The Heart and a Beat

As many of you may know, I spent a few days this week in Brooklyn recording a few songs with release dates tbd. We were working 20 hour days, sleeping for a couple hours between sessions. Wednesday morning around 6am we wrapped up all the mixing. I went back to the hotel to sleep for about an hour before catching the bus back to DC so I could make it back in time for my job in the cardiology unit at Children's National in the afternoon, which is the real subject of this post--hence the title: "The Heart and a Beat."

In the cardiology unit, I see a wide variety of kids all with different ailments pertaining to their hearts. Some are waiting for transplants and are kept alive by several machines to continue pumping blood through their bodies while they wait, others have undergone surgery already and are in recovery, some are in for testing, and most are under the age of 2. 

I've been working here for some time, so seeing the torture these littles ones go through isn't too shocking or emotionally draining to me anymore. It's incredible that they are able to be given life through the advances of modern medicine at all and I'm glad to be a part of their comfort and rehabilitation. That said, there are definitely moments that still manage to shake me down to the core. Yesterday, I had one of these experiences.

Forgive me for my wrongful terminology, but sporadically throughout their stay, infants are set in front of some apparatus that pulsates, rocking them forward in their beds at a very steady rate. This was the first time I saw this type of thing in the unit, but I assumed it was some sort of pace-making device. The tempo at which it was pulsing was the same as one of my favorite John Mayer songs, "Stop this Train." The lyrics are heavy and are all about accepting what life has to offer and keep "chugging" along. (Very understandable metaphor, but still a strong metaphor nonetheless). As I played this tune to the beat of this machine, this 4 month old and I really began to connect. Not through lyrics, metaphors, my slicked back hair, the sound of my voice, but through our shared rhythm. I have experienced this through playing music in bands, going to the club, or going to loud concerts and sharing a beat with multiple people can be one of the most uplifting experiences a human can divulge. This, however, was far more powerful.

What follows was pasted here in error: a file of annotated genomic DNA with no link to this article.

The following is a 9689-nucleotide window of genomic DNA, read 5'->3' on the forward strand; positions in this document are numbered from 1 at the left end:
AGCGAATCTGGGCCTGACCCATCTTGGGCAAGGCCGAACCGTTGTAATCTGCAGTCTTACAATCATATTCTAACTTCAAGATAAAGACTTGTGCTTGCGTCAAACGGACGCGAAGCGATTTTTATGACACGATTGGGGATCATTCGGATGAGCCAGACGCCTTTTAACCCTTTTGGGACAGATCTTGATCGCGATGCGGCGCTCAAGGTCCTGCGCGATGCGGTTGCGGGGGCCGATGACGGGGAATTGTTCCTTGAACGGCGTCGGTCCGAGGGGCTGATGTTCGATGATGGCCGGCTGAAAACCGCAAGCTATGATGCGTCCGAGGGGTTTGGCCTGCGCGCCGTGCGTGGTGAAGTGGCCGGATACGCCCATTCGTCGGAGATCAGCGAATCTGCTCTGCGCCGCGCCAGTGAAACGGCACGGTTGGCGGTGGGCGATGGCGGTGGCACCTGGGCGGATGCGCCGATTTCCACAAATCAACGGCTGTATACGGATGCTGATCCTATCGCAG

The reason I am still feeling so strongly about this moment was that not only were we on the same page rhythmically, but I'm convinced that the pace was actually the rate in which her heart was beating. (Health field friends, feel free to correct me if this is totally off base). Even if she wasn't feeling it as much as I think, I was thrown for a loop. I could seriously feel our energy's being intertwined through the metronome of the machine pulsing her back and fro. Her mother was in the room and was enjoying the atmosphere for her and her daughter to share a few moments that were completely unrelated to all the monotony of tests and tubes they endure all day, every day. I haven't felt anything so strongly in several weeks, myself.

Anyways, I have many more moments to share, but this was the first one in a while that really revitalized me. I hope to continue to understand how to harness positive energy and take all of these lessons from inside the hospital to my live shows and every interpersonal interaction I have throughout the course of a day. 

On that note, I want to give you all a takeaway from this: there is so much more than words involved in human connection. HOW you are is just as important as how you can describe yourself as being. No matter how tired you are, no matter what is going on in your life, if you want to become a positive force of energy for people around you, you need to learn how to let go of the ego and make the decision to keep "chugging." Now, I'm no expert and I don't know if everyone even wants to live this way, but if spreading light and positivity doesn't contribute to your being happy, then I guess there are several breeds of people out there. Stay happy, y'all!

Jordan Sherman1 Comment